Thursday, January 31, 2008
It all started about 12 years ago when my family visited Gettysburg, where we met a few Civil War reenactors. My husband was fascinated and set about finding a reenacting group he could join. He toyed with joining his co-worker's Confederate group based in New Jersey, but didn't want to go that far for meetings. He continued his search and found a local Union group, the 28th Pennsylvania Volunteer Regiment.
One of the requirements for male members of the group was to join the Sons of Union Veterans. Although members didn't have to have an ancestor who actually fought for the Union, it certainly was a perk. I think he got a special ribbon to wear.
My husband started research and found two uncles who'd fought for the Confederacy.
Wrong side. No perks there.
Besides, these Confederate soldiers weren't direct ancestors anyway. Continuing his research, he found Samuel Joseph Macateee, who not only fought for the Union, but was a direct ancestor. Ironically, Samuel was the younger brother of the two uncles who'd fought for the Confederacy.
He was sixteen when the Civil War broke out and living in Maryland with his family. After his older brothers joined the Confederate Army, his parents sent him north to York, Pennsylvania to live with an aunt, to keep him out of the war. Toward the end of the war, he joined the Union Army as part of Hampton's Battery.
So, while the American Civil War was said to have been a war of brother against brother, in my huband's family, it turned out to be the literal truth.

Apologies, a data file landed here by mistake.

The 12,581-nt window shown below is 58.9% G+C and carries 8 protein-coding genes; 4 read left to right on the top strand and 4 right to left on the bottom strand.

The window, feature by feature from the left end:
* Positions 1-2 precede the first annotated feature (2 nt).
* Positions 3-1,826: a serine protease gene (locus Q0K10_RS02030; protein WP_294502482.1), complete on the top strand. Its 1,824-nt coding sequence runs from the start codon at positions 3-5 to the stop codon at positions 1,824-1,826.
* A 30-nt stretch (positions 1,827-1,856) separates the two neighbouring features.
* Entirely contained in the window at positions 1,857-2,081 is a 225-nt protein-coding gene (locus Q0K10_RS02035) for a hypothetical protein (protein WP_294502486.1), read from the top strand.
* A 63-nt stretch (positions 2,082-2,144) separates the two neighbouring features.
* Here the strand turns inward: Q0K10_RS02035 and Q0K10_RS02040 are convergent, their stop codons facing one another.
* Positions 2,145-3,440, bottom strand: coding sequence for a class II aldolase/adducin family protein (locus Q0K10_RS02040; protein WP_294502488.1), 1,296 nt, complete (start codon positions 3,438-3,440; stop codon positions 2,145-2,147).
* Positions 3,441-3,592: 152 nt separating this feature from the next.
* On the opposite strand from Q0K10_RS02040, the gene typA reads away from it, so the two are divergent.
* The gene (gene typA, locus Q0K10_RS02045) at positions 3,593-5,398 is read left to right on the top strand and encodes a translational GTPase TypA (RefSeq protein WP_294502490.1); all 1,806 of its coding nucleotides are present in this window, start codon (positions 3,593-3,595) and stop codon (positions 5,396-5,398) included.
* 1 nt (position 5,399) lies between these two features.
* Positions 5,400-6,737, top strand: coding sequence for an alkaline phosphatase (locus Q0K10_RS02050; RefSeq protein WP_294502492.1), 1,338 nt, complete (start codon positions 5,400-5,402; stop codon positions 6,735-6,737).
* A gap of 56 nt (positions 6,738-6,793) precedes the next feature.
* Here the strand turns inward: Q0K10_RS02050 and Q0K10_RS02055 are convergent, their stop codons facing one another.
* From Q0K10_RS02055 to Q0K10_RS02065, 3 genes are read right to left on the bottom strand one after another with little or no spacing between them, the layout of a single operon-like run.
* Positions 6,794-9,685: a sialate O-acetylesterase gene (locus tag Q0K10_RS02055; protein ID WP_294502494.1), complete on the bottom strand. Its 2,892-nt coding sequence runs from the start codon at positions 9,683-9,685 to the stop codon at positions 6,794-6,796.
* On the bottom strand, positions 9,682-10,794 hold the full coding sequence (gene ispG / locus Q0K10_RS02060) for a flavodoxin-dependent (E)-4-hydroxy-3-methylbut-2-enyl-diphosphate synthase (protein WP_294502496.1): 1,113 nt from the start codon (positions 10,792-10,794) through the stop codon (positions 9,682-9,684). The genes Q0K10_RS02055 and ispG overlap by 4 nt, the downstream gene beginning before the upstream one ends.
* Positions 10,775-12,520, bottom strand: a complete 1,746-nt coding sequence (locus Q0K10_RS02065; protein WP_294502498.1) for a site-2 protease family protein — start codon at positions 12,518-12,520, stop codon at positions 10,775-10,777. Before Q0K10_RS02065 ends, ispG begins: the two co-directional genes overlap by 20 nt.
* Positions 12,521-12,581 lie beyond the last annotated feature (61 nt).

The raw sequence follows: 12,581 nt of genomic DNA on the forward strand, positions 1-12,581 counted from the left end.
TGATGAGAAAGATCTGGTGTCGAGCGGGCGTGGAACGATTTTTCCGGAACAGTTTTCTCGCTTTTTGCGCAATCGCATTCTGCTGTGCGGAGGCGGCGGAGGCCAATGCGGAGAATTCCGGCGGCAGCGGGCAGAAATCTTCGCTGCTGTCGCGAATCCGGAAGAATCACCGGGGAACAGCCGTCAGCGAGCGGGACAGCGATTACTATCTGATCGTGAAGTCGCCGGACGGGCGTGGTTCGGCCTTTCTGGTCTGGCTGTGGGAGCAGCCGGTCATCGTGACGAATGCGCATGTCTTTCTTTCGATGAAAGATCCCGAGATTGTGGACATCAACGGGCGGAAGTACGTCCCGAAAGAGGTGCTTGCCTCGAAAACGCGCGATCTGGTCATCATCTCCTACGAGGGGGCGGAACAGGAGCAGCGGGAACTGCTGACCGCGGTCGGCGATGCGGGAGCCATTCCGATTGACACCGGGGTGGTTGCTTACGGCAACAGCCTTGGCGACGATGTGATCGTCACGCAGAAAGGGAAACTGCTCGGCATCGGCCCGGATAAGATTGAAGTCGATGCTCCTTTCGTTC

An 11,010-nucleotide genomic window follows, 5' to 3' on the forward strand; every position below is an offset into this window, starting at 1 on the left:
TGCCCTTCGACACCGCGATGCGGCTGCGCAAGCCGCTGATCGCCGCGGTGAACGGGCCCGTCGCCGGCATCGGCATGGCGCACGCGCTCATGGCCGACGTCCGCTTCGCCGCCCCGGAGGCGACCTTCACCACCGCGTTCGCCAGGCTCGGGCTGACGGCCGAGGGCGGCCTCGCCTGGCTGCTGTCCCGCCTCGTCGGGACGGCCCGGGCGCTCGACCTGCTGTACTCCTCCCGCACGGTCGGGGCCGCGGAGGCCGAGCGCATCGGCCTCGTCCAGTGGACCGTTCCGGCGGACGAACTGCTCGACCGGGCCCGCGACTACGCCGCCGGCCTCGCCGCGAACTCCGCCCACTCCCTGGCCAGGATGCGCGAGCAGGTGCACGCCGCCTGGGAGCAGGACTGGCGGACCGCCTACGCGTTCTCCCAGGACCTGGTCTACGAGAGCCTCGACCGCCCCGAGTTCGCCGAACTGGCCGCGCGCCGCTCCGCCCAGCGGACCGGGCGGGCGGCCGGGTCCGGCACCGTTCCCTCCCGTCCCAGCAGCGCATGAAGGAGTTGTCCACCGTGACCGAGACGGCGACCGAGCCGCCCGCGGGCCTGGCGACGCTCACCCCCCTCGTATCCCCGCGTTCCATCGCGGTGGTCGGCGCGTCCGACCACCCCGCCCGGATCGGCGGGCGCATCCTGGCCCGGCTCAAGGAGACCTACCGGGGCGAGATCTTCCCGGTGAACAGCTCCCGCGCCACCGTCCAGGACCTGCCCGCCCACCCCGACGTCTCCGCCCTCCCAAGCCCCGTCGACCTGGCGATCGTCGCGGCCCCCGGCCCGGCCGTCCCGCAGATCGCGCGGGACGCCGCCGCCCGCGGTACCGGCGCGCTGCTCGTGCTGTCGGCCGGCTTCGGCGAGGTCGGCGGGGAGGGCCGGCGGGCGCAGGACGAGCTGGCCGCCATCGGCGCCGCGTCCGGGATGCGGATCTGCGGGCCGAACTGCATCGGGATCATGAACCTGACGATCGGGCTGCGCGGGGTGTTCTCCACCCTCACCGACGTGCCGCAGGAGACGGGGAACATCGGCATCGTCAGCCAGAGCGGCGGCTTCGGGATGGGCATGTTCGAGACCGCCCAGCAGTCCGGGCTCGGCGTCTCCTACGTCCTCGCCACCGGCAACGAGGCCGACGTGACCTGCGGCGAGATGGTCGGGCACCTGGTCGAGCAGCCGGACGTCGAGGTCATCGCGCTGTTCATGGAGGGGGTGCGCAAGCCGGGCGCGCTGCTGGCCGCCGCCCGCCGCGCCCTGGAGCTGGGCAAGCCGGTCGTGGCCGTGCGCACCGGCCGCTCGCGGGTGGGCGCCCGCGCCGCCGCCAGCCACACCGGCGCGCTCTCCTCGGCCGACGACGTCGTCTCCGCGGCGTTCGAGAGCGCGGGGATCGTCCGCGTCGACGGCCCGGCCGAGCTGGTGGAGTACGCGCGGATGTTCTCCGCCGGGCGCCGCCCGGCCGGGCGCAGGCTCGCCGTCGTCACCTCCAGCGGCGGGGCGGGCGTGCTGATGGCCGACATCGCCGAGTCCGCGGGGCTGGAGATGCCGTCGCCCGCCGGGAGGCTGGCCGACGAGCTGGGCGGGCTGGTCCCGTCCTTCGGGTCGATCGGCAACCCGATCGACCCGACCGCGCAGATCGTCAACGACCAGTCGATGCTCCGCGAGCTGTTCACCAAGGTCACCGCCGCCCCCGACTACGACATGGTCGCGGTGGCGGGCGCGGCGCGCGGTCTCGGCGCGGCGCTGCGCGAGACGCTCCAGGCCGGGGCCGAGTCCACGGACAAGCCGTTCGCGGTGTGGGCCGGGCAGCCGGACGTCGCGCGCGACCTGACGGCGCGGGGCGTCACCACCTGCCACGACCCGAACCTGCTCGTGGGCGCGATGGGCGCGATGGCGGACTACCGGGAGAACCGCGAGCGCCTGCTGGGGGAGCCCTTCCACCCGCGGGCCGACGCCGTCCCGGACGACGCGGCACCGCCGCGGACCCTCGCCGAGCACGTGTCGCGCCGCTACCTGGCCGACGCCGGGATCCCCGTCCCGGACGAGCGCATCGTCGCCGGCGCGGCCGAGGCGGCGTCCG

Tuesday, January 29, 2008
Today is my turn for Tuesday ten. I am, however, sick with yet another cold and my computer died last week. The new one I have has a super-sensitive touch pad that makes writing difficult. Of course I'll have to fix it, but it may take some time. Between those two things, I am not going to be as good a Tuesday-tenner as I would like. No references this time. This is more discussion time than information.
All right, on to ten things I love/hate about the era.
1.)Clothes--I love the clothes, from the beginning to the end of the era, most especially the ones for formal affairs. Silks and satins and velvets. . . .long dresses and lace. People dressed differently for different occasions, unlike today where unless someone specifically says "semi-formal attire" jeans and sandals are acceptable.
2.) Manners--People actually had them. Granted the U.S. has always been a little more, um, we'll call it independent in the manner category. In other words, we tend to dis things that are viewed as "prissy". I'm pretty certain that in the Old West, this occurred a lot more often than in the cities. Still, people said please and thank you, and held doors open and in most cases tried to be more polite.
3.) Furniture--I admit I wouldn't have it in my house, but I still love the furniture of the time, with all the swirls and roses carved in it. In my house though, which is constantly in chaos, it would just get lost in the mess.
4.) Wallpaper--These days our walls are generally painted--it's just easier. But in the Victorian period wallpaper was cheaper and everyone used it. Again, it was pretty intricate and in my chaotic house would just make the mess look messier. But if I could afford someone to clean my house--or could somehow learn to love cleaning it myself--I would have lots of Victorian wallpaper.
5.) Formality--In the Victorian era people said ma'am or sir, and used Mr and Mrs, even when referring to their own spouses. (I recently read something--don't remember where though--in which a woman was berate for not calling her husband Mr.). The only time people these days say Mr. or Mrs is when referring to an old friends' parents. Sometimes that's not even true. In the town we lived in when my kids were born, everyone referred to their friends' parents by their first name. Me, I like the formality. Yes, it does create distance, but it also shows immediately how close people are. I like it.
This may, by the way, be different in other sections of the U.S. (and other countries, of course). I believe people in the South are far more likely to use formalities, but I suspect even there it's relaxing.